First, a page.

The World Explored, the World Suffered Education Issue Nr. 22 September 2019 - Page 6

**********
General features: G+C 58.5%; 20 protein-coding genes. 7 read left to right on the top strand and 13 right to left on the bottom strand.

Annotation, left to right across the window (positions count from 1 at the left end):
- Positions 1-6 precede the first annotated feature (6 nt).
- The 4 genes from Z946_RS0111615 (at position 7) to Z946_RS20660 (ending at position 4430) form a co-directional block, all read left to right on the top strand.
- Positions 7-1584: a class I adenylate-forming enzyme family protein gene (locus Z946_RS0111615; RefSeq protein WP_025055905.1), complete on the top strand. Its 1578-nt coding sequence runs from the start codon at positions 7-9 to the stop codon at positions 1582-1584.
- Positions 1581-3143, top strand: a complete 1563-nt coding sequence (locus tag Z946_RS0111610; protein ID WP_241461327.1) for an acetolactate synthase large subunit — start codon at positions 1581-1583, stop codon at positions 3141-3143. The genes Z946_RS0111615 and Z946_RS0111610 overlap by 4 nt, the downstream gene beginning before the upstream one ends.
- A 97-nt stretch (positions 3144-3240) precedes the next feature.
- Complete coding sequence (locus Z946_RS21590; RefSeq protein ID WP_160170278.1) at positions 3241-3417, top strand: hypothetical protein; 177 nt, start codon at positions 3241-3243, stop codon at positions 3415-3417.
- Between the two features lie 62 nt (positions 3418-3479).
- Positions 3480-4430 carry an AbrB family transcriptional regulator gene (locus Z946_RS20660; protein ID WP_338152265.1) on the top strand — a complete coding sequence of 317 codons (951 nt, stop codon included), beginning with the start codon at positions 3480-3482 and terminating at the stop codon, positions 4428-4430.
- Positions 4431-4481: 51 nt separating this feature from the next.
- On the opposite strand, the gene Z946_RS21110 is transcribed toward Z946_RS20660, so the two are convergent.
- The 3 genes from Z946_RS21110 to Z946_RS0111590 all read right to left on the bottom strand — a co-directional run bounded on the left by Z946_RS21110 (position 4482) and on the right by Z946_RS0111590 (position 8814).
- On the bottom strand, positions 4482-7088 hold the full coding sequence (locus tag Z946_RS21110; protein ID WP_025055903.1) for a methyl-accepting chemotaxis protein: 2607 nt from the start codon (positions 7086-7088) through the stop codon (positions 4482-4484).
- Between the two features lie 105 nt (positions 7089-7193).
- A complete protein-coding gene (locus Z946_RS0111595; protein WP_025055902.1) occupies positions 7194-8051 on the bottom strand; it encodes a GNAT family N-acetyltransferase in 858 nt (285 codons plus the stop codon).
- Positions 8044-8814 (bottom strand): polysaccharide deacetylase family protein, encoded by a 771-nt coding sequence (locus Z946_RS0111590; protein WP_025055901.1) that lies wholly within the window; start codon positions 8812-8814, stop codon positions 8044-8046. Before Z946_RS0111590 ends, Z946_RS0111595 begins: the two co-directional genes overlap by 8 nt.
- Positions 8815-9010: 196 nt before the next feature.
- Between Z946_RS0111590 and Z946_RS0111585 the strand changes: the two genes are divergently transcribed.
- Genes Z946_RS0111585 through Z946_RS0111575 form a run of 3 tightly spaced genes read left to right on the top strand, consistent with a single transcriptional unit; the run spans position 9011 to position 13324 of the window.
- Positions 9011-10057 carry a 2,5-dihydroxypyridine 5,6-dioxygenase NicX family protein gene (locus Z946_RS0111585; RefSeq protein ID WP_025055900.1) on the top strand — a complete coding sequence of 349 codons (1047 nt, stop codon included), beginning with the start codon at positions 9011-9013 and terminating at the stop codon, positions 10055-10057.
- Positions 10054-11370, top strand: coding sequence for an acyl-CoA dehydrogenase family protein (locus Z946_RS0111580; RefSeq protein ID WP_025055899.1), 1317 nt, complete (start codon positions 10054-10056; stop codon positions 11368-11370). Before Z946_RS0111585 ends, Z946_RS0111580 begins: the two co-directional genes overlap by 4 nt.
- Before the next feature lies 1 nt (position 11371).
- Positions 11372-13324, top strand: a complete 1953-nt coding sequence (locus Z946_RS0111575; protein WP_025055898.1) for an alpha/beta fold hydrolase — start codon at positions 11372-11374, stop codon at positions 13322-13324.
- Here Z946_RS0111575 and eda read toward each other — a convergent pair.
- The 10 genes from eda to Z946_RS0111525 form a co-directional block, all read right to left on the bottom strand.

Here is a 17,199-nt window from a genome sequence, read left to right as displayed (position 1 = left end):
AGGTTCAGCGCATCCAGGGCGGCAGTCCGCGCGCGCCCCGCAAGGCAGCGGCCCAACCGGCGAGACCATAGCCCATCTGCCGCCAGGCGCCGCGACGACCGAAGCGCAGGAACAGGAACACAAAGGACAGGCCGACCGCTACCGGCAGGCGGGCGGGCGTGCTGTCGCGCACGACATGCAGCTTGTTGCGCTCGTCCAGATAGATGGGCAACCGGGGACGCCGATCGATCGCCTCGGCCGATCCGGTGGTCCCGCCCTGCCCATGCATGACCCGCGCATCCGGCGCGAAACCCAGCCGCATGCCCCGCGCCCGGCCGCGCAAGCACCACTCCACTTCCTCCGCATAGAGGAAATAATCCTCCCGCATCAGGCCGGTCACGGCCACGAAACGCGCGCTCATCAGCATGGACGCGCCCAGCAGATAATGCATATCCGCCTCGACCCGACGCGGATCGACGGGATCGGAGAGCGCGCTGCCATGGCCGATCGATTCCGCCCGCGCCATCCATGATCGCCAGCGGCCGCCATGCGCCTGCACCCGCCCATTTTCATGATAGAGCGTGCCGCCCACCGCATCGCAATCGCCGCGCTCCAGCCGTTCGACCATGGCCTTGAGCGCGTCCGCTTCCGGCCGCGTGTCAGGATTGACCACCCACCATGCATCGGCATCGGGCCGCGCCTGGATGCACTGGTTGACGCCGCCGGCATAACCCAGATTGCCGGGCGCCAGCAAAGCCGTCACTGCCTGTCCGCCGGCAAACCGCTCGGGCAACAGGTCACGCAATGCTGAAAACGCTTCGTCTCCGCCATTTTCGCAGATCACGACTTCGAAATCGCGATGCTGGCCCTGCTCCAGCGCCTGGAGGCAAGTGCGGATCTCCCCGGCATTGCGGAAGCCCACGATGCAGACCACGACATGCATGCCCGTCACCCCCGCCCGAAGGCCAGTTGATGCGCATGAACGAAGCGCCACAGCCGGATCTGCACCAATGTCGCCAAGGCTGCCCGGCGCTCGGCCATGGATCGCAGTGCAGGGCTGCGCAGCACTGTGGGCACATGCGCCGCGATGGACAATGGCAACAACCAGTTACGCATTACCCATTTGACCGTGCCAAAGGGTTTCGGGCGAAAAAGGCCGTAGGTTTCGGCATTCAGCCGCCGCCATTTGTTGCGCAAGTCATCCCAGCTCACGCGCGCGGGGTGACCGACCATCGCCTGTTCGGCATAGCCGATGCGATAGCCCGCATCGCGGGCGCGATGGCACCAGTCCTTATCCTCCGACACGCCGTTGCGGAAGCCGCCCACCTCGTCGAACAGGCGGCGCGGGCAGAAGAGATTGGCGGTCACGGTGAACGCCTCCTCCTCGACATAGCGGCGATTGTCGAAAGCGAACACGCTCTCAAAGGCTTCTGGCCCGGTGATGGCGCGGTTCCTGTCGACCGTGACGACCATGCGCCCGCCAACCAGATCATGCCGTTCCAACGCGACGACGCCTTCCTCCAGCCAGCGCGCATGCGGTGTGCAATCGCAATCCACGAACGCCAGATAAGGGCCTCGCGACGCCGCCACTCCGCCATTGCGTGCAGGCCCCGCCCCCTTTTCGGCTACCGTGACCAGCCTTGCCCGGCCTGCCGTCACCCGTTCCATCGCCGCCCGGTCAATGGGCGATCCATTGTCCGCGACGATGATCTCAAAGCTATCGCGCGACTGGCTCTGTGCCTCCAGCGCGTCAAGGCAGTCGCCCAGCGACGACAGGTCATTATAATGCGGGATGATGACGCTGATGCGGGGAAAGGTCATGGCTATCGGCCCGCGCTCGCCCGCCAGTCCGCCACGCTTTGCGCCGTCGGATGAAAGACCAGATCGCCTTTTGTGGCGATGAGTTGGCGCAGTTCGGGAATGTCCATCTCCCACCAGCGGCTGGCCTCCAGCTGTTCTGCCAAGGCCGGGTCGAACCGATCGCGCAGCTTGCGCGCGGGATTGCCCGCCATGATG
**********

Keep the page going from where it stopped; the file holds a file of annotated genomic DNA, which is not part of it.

The third Lecture is entitled Introduction to Philosophical Psychology. Aristotle Part Six: Aristotle on Art and Tragedy: “Aristotle insisted upon a threefold distinction of sciences: Theoretical, Practical and Productive. But he did not envisage that the practical and the productive sciences would have no connection with the truth. The human activity of Art, is an activity of mimesis or imitation. Art is imitation Aristotle argues, not of external nature but rather of mans mind, in particular his character, emotions and actions. But why does one desire to imitate? Because firstly,there is both an instinct to imitate demonstrated in the fact that humans distinguish themselves from animals partly in the fact that they learn from other humans by imitating them and secondly because we take delight in imitations. But what then is the telos, the purpose of these mimetic productions? The creation and appreciation of art must be related of course to the flourishing life and its explorations of regions of our mind that seek for understanding with universal intent. The idea of the good object is obviously of major significance in the arena of artistic activity and must be related to both its intellectual and emotional aspects. "Universal intent" here obviously refers to organising our experiences such that we connect emotions and actions that should be connected and differentiate between emotions and actions where there are real differences. Such organisation also entails an understanding of the role of the subject and the role of the object in this process of trying to fathom the depths of the mind. If we are to believe Psychoanalysis, at the bottom of these depths lie the shipwrecks of our experience scattered on the ocean bed and the connection of these fragmented experiences are often not real or as Freud put it, in accordance with the Reality Principle. Death trumps life in such scenes of the unreal.” The work of Adrian Stokes is then evoked : "Structure is ever a concern of art and must necessarily be seen as symbolic, symbolic of emotional patterns, of the psyche's organisation with which we are totally involved......Patterns and the making of wholes are of immense psychical significance in a precise way even apart from the drive towards repairing what we have damaged or destroyed outside every instance of art we receive a persuasive invitation...we experience fully a correlation between the inner and the outer world which is manifestly structured. And so the learned response to that invitation is an aesthetic way of looking at an object." The connection between the work of Aristotle is then discussed: “Hylomorphic theory has been haunting aesthetics from the time of Aristotle up to and including the Critical writings of Adrian Stokes. In this theory we have a theory of how the complex human being is teleologically driven in a process of actualisation/development where powers build upon and integrate with other powers beginning from the level of the biological moving to the level of self consciousness via perception, memory and language and terminating in the telos of the actualisation of the potential of rationality in the spheres of practical and theoretical reasoning. This process will obviously involve the holistic organisation of the sensible and intellectual parts of the mind that occurs in symbolic aesthetic encounters with symbolic aesthetic objects. The Desire to